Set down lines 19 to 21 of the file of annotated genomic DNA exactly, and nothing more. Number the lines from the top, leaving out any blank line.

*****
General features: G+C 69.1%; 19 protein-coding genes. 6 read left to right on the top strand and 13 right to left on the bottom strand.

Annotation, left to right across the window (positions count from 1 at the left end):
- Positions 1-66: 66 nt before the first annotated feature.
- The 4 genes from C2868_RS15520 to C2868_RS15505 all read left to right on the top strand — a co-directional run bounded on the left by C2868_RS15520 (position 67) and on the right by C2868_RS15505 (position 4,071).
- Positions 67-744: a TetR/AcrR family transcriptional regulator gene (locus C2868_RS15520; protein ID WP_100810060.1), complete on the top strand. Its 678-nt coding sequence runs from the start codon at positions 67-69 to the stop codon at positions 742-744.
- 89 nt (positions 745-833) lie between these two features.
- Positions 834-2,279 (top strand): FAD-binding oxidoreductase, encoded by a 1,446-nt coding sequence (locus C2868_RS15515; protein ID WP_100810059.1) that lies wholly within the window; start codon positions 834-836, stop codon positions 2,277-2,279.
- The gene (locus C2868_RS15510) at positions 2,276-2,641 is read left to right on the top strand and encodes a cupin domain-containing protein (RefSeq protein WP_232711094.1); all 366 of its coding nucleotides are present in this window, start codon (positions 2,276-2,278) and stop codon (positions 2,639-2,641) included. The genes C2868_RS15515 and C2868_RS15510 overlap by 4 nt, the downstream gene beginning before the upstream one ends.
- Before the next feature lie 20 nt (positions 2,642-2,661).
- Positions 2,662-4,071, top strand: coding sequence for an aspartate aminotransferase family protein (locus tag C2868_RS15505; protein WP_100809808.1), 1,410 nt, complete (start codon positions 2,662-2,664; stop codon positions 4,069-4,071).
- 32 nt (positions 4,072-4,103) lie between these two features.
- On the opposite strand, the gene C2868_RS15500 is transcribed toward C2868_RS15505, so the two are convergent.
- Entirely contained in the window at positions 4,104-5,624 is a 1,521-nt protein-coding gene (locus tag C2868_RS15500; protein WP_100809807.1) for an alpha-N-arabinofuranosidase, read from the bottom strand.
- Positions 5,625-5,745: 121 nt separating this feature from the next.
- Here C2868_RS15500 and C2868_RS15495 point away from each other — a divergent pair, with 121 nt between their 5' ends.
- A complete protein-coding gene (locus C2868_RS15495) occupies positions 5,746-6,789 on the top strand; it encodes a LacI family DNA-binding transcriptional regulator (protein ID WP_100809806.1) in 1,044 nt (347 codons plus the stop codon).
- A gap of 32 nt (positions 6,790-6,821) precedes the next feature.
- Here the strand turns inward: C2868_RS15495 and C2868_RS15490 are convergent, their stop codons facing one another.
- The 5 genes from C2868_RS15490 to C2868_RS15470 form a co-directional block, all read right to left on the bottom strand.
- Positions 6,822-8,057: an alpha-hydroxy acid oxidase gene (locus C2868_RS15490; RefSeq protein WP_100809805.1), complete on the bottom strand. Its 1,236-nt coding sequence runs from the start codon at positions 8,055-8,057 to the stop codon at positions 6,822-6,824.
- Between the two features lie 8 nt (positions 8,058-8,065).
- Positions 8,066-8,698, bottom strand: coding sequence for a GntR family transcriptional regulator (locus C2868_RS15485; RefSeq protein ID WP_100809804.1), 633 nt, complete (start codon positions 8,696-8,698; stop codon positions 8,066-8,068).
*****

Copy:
- The 5 genes from C2868_RS15490 to C2868_RS15470 form a co-directional block, all read right to left on the bottom strand.
- Positions 6,822-8,057: an alpha-hydroxy acid oxidase gene (locus C2868_RS15490; RefSeq protein WP_100809805.1), complete on the bottom strand. Its 1,236-nt coding sequence runs from the start codon at positions 8,055-8,057 to the stop codon at positions 6,822-6,824.
- Between the two features lie 8 nt (positions 8,058-8,065).